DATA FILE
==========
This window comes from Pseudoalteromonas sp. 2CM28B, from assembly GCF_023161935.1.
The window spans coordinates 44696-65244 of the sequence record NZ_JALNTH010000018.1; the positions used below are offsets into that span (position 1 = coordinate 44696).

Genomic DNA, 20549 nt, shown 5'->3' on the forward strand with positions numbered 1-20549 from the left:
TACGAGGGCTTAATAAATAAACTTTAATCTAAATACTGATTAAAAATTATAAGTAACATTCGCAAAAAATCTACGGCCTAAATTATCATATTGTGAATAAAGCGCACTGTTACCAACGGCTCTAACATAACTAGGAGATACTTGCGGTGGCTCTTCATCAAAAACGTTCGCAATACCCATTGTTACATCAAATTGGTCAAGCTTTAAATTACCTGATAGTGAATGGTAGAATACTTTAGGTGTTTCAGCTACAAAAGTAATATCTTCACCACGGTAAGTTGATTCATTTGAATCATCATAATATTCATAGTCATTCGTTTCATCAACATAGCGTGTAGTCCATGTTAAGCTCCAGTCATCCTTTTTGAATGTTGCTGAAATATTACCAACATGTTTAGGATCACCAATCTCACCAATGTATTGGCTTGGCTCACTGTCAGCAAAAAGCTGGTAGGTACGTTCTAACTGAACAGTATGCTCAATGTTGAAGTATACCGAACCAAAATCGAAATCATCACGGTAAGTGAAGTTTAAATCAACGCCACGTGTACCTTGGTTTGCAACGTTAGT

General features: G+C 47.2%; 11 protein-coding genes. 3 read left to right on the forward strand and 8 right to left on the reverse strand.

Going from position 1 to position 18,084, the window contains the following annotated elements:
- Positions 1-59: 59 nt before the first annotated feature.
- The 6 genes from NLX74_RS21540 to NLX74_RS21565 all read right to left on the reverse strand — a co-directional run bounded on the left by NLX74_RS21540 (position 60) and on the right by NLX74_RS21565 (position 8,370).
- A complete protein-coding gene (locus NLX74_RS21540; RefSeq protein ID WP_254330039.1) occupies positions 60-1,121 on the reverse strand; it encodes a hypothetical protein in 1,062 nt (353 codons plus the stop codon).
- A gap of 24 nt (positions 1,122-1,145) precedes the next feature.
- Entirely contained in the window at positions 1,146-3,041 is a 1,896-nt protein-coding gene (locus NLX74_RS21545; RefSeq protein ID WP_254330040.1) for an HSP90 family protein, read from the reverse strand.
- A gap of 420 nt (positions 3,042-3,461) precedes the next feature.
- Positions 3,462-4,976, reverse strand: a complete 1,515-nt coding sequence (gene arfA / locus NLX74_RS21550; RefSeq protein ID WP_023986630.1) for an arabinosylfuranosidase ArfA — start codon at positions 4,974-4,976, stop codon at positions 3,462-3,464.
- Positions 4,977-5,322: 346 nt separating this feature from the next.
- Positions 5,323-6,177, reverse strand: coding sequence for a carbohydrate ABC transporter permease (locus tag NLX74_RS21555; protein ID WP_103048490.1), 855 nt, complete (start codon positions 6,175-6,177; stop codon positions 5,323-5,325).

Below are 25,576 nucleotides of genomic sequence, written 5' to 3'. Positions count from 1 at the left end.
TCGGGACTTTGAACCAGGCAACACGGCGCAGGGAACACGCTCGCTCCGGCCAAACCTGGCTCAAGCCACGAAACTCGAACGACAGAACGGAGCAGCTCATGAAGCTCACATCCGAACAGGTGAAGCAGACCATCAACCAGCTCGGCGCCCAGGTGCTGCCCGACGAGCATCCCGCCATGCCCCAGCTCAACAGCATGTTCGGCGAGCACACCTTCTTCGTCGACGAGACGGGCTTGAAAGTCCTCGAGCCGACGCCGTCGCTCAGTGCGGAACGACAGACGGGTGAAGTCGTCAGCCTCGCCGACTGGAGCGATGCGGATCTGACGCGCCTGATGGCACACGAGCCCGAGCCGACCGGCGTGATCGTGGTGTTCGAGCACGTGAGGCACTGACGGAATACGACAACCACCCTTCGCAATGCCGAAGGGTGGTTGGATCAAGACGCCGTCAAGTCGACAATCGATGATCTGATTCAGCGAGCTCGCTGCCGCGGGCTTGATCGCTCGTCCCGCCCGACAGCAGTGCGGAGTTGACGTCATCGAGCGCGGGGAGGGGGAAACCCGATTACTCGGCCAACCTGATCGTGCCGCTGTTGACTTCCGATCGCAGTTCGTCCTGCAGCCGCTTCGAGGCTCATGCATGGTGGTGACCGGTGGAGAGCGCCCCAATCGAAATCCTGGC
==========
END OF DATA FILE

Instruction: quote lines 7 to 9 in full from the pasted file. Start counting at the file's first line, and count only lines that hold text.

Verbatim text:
- Positions 1-59: 59 nt before the first annotated feature.
- The 6 genes from NLX74_RS21540 to NLX74_RS21565 all read right to left on the reverse strand — a co-directional run bounded on the left by NLX74_RS21540 (position 60) and on the right by NLX74_RS21565 (position 8,370).
- A complete protein-coding gene (locus NLX74_RS21540; RefSeq protein ID WP_254330039.1) occupies positions 60-1,121 on the reverse strand; it encodes a hypothetical protein in 1,062 nt (353 codons plus the stop codon).